Compressing Frame Relay Data on a Subinterface

Problem

You want to configure your router to do Frame Relay compression on a subinterface.

Solution

Cisco offers several different types of compression with Frame Relay. You can opt to compress only the TCP headers as follows:

Central#configure terminal
Enter configuration commands, one per line. End with CNTL/Z.
Central(config)#interface Serial0
Central(config-if)#encapsulation frame-relay
Central(config-if)#frame-relay ip tcp header-compression passive
Central(config-if)#exit
Central(config)#end
Central#

This command also works at the subinterface level:

Central#configure terminal
Enter configuration commands, one per line. End with CNTL/Z.
Central(config)#interface Serial0.1 point-to-point
Central(config-subif)#frame-relay ip tcp header-compression passive
Central(config-subif)#exit
Central(config)#end
Central#

There are also two different payload compression options. The first uses the FRF.9 Frame Relay compression standard:

Central#configure terminal
Enter configuration commands, one per line. End with CNTL/Z.
Central(config)#interface Serial0.1 point-to-point
Central(config-if)#frame-relay payload-compression frf9 stac
Central(config-if)#exit
Central(config)#end
Central#

And the second uses Cisco's proprietary packet-by-packet compression:

Central#configure terminal
Enter configuration commands, one per line. End with CNTL/Z.
Central(config)#interface Serial0.1 point-to-point
Central(config-if)#frame-relay payload-compression packet-by-packet
Central(config-if)#exit
Central(config)#end
Central#

 

Discussion

The nice thing about the first example in this recipe is that with the passive keyword, the router sends packets with compressed TCP headers only if it receives packets with compressed headers. So if you have a variety of remote sites, some of which have routers that don't support header compression, this can be a useful configuration option. You need to configure the device on at least one end without the passive keyword:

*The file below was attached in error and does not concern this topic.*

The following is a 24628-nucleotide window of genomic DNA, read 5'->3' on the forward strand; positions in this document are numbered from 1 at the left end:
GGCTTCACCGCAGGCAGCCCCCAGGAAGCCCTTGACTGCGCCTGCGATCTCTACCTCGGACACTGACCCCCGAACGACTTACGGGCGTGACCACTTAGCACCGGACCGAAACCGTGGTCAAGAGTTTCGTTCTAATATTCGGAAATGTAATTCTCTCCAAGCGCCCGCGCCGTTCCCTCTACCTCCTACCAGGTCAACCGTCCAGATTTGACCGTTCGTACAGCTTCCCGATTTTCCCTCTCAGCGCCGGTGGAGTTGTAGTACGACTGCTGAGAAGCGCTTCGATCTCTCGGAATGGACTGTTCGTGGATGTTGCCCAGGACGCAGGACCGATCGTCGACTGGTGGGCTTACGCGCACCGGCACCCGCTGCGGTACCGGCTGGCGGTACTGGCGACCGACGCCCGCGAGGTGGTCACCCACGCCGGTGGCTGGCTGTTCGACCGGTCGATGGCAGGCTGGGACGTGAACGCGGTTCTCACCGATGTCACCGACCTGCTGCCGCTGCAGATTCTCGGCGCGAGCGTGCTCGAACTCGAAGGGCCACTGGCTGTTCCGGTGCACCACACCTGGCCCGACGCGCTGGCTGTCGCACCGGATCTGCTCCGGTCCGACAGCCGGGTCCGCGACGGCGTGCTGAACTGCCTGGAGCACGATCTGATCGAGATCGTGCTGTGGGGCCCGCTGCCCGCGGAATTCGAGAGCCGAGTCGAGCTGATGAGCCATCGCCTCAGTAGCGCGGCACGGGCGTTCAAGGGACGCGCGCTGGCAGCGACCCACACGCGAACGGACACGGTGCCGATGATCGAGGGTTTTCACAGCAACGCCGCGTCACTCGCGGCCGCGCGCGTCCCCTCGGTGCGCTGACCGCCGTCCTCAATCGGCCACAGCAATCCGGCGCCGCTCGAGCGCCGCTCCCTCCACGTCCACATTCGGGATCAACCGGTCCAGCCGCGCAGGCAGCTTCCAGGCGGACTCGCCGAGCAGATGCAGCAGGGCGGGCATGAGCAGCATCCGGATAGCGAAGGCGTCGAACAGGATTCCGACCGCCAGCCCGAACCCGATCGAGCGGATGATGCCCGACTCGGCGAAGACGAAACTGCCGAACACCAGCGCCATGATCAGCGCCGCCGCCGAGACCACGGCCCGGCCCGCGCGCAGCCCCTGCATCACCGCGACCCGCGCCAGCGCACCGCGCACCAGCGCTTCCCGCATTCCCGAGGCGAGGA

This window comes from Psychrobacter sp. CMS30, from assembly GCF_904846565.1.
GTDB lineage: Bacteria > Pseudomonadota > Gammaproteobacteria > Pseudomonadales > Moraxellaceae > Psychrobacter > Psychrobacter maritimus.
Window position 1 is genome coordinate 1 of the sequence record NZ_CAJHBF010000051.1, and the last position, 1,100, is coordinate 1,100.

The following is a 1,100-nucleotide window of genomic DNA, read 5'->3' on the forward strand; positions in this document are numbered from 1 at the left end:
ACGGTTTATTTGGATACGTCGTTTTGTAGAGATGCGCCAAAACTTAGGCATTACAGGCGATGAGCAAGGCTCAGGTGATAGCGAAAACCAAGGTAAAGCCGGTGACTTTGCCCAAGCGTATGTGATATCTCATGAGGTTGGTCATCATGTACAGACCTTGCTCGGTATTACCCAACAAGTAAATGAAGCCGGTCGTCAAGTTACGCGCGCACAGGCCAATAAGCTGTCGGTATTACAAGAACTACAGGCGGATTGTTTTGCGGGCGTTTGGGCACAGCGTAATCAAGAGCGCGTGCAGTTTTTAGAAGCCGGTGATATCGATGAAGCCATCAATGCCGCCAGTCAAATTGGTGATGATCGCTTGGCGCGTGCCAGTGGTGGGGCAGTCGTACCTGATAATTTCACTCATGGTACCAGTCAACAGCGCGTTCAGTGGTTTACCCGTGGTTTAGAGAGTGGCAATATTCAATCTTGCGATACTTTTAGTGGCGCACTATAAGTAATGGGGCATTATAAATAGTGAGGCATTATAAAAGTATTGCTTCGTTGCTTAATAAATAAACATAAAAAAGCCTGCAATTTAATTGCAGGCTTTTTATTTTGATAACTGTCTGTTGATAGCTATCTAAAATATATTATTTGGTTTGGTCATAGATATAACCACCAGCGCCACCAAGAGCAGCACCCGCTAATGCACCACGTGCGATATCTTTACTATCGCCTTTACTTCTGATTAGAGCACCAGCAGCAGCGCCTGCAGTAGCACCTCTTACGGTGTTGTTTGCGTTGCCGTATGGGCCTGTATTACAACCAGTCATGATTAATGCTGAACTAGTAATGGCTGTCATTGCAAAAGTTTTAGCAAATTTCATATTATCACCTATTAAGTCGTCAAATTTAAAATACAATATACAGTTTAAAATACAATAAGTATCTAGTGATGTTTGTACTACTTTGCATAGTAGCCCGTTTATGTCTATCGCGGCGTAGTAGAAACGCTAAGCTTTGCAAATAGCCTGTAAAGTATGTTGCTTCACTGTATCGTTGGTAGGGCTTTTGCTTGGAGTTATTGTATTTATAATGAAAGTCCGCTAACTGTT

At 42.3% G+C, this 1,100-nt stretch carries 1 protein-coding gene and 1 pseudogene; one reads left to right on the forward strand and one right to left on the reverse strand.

Branch1#configure terminal
Enter configuration commands, one per line. End with CNTL/Z.
Branch1(config)#interface Serial0
Branch1(config-if)#encapsulation frame-relay
Branch1(config-if)#frame-relay ip tcp header-compression
Branch1(config-if)#exit
Branch1(config)#end
Branch1#

Note that Cisco recommends shutting down the interface before changing this feature. It is not dangerous, but with some routers you need to reset the interface to ensure that it picks up the new configuration. The cleanest way to do this is to shut it down before making the change, and then bring it back up when you are done.

For the payload compression examples, it is critical to configure the same compression on both ends. This is a subinterface level command, so you can configure each PVC to use compression or not, according to what the device on the other end supports.

In both cases, by default the router will do the compression in a Compression Service Adapter (CSA), if one exists. If the router doesn't have a CSA, then it will use a Versatile Interface Processor (VIP-2) card instead. And, if it doesn't have either of these hardware options, then it will do the compression in software using the router's CPU. Some external Frame Relay Access Devices (FRAD) also include FRF.9 compression, but it is unlikely that you will find a FRAD the supports Cisco's packet-by-packet compression.

The FRF.9 compression command can also take several different options that allow you to force different hardware options. For example, you can force the router to use a particular CSA as follows:

Central(config-if)#frame-relay payload-compression frf9 stac csa 1

Or, if you want to force the router to do the compression in its CPU, you can use the software keyword:

Central(config-if)#frame-relay payload-compression frf9 stac software

The stac keyword in all of these FRF.9 examples specifies the standard Stacker algorithm. In fact, this is the only option available for FRF.9 compression.

In general, we recommend using FRF.9 rather than packet-by-packet compression because it is an open standard, while packet-by-packet will only work with Cisco equipment. There is no noticeable performance difference between the two compression types. Cisco introduced its own packet-by-packet compression method before the FRF.9 standard was available, and continues to support it primarily for backward compatibility.

You can see statistics on the header compression with the following command:

Router#show frame-relay ip tcp header-compression
 DLCI 100 Link/Destination info: point-to-point dlci
 Interface Serial1:
 Rcvd: 220 total, 219 compressed, 0 errors
 0 dropped, 0 buffer copies, 0 buffer failures
 Sent: 482 total, 481 compressed,
 17001 bytes saved, 229749 bytes sent
 1.7 efficiency improvement factor
 Connect: 16 rx slots, 16 tx slots, 1 long searches, 1 misses
 99% hit ratio, five minute miss rate 0 misses/sec, 0 max

Router#

 

See Also

Recipe 10.9





Cisco IOS Cookbook
Cisco IOS Cookbook (Cookbooks (OReilly))
ISBN: 0596527225
EAN: 2147483647
Year: 2004
Pages: 505
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